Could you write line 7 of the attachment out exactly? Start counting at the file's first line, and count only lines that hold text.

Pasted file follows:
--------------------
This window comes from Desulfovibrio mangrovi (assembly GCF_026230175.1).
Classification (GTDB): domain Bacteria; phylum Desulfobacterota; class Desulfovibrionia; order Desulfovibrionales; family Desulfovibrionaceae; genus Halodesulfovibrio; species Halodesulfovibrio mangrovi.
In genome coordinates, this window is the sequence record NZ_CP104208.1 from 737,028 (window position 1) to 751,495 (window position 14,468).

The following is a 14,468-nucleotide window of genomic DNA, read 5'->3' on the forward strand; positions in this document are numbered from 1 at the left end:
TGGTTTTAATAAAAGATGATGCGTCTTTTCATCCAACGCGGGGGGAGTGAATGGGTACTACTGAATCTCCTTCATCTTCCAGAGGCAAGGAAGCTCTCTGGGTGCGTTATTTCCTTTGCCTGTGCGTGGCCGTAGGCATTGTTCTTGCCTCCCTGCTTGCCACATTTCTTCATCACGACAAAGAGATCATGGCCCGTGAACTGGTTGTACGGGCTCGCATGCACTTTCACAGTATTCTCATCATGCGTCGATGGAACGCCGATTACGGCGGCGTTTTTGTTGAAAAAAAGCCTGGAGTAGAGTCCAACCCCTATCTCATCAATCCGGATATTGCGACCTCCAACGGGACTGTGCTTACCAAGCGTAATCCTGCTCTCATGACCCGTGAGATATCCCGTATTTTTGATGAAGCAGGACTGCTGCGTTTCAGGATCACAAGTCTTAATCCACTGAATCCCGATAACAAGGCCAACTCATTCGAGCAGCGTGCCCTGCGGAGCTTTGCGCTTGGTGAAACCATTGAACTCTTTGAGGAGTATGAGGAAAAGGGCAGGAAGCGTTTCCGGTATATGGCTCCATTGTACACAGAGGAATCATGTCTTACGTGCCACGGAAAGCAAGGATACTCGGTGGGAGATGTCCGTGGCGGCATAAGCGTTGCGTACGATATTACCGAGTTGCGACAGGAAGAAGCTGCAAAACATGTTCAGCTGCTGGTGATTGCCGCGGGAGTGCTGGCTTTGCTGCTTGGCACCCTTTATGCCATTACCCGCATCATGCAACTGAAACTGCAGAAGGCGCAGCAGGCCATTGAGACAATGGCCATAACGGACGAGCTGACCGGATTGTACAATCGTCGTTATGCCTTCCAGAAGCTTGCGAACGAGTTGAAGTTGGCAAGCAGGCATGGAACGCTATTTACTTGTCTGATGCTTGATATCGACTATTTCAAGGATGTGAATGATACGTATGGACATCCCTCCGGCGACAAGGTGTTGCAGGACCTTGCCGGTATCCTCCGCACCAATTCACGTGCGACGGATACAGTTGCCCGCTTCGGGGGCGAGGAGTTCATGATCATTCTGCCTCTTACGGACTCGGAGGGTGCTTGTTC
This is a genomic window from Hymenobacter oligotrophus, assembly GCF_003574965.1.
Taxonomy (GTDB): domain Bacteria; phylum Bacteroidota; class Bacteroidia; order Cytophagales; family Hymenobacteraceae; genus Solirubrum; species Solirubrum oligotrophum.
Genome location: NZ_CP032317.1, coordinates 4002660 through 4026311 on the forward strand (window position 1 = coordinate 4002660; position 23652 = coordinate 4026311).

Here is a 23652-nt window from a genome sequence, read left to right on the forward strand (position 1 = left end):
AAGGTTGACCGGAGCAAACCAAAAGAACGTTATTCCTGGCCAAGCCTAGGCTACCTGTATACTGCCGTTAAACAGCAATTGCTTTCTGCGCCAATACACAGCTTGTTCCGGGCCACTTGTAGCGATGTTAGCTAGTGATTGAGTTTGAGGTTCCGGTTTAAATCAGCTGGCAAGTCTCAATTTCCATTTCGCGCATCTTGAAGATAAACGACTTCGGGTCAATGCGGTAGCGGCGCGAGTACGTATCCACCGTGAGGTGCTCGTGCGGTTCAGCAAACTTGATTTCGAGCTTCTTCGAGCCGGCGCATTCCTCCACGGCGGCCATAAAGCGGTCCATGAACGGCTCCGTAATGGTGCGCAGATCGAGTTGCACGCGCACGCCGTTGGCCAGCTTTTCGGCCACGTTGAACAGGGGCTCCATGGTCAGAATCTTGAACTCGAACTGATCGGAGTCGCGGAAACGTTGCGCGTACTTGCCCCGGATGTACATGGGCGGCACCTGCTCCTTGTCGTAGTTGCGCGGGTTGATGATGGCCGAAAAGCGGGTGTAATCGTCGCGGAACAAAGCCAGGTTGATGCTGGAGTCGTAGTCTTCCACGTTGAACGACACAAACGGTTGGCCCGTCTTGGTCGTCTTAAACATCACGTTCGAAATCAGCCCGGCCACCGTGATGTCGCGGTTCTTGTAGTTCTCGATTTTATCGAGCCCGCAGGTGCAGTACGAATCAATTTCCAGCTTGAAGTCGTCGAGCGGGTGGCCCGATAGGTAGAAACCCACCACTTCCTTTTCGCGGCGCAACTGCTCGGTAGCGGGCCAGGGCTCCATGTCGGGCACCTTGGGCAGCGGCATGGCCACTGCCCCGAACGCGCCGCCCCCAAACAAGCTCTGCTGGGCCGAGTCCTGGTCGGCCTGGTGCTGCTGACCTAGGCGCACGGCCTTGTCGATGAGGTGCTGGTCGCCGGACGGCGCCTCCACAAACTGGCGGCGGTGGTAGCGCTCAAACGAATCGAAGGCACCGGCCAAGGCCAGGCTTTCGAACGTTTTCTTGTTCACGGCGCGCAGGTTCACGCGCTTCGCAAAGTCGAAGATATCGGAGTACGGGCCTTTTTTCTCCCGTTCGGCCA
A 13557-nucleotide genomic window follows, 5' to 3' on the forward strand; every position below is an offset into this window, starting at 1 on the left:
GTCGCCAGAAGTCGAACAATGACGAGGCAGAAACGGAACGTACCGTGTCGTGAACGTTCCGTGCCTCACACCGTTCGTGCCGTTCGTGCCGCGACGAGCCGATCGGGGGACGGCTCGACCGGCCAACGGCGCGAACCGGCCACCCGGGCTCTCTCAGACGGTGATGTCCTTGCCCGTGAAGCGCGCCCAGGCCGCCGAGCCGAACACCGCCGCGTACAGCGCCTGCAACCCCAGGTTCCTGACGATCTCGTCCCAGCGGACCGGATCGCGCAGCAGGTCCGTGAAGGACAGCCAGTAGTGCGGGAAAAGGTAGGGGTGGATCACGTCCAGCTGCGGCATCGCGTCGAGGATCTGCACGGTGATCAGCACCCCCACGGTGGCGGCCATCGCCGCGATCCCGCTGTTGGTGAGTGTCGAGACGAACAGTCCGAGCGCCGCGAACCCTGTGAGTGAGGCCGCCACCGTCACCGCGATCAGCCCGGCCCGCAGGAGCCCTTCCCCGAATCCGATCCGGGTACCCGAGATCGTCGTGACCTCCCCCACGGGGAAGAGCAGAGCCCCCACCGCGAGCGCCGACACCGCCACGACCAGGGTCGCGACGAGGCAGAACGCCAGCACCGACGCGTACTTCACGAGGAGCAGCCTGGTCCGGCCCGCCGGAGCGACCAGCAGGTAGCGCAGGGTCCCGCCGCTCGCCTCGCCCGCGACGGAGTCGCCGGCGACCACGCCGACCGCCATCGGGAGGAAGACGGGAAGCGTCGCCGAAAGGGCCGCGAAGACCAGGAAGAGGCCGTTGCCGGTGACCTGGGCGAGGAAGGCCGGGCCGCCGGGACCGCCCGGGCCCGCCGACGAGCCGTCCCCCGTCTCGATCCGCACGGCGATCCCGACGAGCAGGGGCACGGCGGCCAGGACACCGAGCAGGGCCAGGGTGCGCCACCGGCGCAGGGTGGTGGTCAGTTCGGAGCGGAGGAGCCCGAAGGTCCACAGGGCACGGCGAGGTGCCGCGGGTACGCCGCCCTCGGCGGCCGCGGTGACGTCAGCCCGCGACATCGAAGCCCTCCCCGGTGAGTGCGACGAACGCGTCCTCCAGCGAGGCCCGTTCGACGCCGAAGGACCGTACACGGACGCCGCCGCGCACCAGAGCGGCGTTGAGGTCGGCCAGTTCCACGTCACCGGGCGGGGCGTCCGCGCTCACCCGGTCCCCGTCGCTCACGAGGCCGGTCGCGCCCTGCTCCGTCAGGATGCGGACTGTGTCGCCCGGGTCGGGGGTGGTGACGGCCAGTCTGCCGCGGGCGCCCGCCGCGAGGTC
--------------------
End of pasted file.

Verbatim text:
Taxonomy (GTDB): domain Bacteria; phylum Bacteroidota; class Bacteroidia; order Cytophagales; family Hymenobacteraceae; genus Solirubrum; species Solirubrum oligotrophum.